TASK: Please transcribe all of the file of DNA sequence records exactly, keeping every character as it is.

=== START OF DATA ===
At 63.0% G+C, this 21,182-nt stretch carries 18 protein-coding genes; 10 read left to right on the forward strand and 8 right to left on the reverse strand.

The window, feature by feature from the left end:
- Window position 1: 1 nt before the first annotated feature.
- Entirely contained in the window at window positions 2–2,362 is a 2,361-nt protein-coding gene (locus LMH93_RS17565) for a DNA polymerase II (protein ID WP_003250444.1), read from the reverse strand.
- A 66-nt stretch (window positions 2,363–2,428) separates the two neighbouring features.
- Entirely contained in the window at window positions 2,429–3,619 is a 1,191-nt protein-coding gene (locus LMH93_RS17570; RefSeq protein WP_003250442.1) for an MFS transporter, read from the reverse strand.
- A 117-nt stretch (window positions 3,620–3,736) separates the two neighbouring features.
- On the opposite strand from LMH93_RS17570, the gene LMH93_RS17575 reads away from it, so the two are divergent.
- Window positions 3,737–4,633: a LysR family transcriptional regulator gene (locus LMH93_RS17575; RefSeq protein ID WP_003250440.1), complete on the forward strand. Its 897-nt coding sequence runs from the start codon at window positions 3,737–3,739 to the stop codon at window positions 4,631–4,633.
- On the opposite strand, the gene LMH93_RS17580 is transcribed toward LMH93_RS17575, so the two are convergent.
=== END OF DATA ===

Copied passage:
At 63.0% G+C, this 21,182-nt stretch carries 18 protein-coding genes; 10 read left to right on the forward strand and 8 right to left on the reverse strand.

The window, feature by feature from the left end:
- Window position 1: 1 nt before the first annotated feature.
- Entirely contained in the window at window positions 2–2,362 is a 2,361-nt protein-coding gene (locus LMH93_RS17565) for a DNA polymerase II (protein ID WP_003250444.1), read from the reverse strand.
- A 66-nt stretch (window positions 2,363–2,428) separates the two neighbouring features.
- Entirely contained in the window at window positions 2,429–3,619 is a 1,191-nt protein-coding gene (locus LMH93_RS17570; RefSeq protein WP_003250442.1) for an MFS transporter, read from the reverse strand.
- A 117-nt stretch (window positions 3,620–3,736) separates the two neighbouring features.
- On the opposite strand from LMH93_RS17570, the gene LMH93_RS17575 reads away from it, so the two are divergent.
- Window positions 3,737–4,633: a LysR family transcriptional regulator gene (locus LMH93_RS17575; RefSeq protein ID WP_003250440.1), complete on the forward strand. Its 897-nt coding sequence runs from the start codon at window positions 3,737–3,739 to the stop codon at window positions 4,631–4,633.
- On the opposite strand, the gene LMH93_RS17580 is transcribed toward LMH93_RS17575, so the two are convergent.